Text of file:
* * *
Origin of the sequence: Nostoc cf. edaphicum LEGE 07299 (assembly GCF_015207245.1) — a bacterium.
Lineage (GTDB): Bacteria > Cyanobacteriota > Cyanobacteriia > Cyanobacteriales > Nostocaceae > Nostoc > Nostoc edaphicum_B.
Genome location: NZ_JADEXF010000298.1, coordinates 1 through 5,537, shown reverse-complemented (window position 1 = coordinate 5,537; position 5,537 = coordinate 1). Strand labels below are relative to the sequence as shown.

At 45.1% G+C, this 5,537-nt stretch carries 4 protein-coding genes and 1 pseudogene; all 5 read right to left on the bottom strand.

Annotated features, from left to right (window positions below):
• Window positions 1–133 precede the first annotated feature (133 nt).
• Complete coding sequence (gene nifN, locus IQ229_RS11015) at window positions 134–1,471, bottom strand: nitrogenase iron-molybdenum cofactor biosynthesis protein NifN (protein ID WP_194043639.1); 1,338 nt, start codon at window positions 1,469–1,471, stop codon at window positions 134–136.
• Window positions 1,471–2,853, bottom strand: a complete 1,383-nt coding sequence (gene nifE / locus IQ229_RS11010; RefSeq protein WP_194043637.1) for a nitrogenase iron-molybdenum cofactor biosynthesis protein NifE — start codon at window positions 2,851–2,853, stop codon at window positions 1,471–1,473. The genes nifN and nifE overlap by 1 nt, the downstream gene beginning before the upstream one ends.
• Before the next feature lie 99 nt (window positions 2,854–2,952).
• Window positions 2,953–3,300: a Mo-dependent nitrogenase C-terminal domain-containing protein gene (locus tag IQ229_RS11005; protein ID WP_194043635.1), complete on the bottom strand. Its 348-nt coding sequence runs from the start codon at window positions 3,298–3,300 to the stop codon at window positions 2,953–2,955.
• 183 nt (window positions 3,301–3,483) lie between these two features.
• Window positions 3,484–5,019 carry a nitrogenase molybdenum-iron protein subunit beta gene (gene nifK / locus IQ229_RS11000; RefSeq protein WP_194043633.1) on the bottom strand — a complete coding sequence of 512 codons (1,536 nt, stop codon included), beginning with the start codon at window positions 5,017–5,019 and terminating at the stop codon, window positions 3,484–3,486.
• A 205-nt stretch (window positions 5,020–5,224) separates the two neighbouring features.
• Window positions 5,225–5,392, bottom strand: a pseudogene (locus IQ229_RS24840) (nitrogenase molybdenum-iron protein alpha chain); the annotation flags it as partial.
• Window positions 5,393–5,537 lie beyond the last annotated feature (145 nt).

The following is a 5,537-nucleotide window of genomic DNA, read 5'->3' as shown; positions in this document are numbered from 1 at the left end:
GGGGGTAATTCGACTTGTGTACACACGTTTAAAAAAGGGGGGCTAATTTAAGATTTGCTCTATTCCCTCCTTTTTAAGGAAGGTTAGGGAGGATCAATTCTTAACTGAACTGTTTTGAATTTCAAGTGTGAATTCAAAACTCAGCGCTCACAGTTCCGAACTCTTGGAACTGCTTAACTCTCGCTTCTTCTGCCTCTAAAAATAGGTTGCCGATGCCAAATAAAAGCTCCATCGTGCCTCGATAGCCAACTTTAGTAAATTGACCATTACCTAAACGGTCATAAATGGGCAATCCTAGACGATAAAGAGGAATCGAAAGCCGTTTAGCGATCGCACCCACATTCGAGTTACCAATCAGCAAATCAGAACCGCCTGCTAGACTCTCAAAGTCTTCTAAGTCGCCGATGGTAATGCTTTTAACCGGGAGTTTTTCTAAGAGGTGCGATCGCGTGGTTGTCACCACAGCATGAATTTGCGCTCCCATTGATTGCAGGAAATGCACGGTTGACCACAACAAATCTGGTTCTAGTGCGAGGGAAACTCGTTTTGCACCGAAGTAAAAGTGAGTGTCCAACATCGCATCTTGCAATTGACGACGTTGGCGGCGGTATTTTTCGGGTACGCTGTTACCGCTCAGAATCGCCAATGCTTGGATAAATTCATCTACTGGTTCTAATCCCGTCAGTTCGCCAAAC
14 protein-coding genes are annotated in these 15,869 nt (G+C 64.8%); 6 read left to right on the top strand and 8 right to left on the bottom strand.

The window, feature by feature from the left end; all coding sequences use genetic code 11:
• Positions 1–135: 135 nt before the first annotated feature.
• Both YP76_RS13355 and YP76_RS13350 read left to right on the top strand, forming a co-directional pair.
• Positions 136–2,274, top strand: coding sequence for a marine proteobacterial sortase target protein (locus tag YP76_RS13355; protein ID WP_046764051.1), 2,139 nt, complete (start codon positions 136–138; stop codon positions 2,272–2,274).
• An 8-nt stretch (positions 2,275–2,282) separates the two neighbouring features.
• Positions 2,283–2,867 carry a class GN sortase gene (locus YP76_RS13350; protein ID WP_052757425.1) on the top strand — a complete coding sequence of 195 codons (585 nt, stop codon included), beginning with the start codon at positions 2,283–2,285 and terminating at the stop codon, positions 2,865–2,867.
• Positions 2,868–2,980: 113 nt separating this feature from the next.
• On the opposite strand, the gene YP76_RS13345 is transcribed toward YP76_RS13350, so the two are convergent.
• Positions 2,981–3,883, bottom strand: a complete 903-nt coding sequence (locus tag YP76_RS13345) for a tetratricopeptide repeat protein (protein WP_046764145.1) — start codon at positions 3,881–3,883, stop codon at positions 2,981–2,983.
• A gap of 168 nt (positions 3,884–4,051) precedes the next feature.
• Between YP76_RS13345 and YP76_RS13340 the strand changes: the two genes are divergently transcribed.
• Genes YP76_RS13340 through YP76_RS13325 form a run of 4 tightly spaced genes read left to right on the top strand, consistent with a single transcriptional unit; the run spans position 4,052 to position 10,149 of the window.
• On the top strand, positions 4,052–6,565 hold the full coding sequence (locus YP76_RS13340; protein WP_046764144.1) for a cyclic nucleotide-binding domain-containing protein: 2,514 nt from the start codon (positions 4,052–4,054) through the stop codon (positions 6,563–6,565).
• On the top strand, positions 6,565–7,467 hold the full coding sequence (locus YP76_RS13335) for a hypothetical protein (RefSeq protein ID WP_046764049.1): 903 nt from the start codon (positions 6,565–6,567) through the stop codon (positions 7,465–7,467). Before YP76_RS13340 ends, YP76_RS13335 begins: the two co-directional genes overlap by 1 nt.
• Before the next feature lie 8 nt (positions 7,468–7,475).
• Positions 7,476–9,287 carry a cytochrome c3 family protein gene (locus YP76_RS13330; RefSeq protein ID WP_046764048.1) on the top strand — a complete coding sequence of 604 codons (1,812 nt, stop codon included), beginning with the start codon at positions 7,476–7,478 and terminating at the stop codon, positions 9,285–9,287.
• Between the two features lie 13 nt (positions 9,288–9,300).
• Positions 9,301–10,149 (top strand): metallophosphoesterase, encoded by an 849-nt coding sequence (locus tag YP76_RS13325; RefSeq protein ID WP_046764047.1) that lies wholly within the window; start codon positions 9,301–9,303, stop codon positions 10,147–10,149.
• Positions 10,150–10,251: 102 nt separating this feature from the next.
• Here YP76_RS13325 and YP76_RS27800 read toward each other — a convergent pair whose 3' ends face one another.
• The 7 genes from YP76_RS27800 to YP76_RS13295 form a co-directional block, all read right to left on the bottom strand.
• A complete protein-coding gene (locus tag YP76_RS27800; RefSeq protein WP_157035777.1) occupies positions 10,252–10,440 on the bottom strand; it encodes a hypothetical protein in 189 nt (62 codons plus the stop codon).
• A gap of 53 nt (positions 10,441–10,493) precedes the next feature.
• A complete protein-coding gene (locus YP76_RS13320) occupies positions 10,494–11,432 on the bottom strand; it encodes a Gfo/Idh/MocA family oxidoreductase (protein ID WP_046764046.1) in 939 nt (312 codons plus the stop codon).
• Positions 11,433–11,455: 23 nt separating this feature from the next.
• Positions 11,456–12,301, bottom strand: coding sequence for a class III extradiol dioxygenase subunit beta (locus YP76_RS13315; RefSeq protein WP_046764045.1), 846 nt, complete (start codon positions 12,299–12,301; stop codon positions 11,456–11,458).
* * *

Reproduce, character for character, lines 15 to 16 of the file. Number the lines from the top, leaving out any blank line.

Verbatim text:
• Window positions 5,393–5,537 lie beyond the last annotated feature (145 nt).

The following is a 5,537-nucleotide window of genomic DNA, read 5'->3' as shown; positions in this document are numbered from 1 at the left end: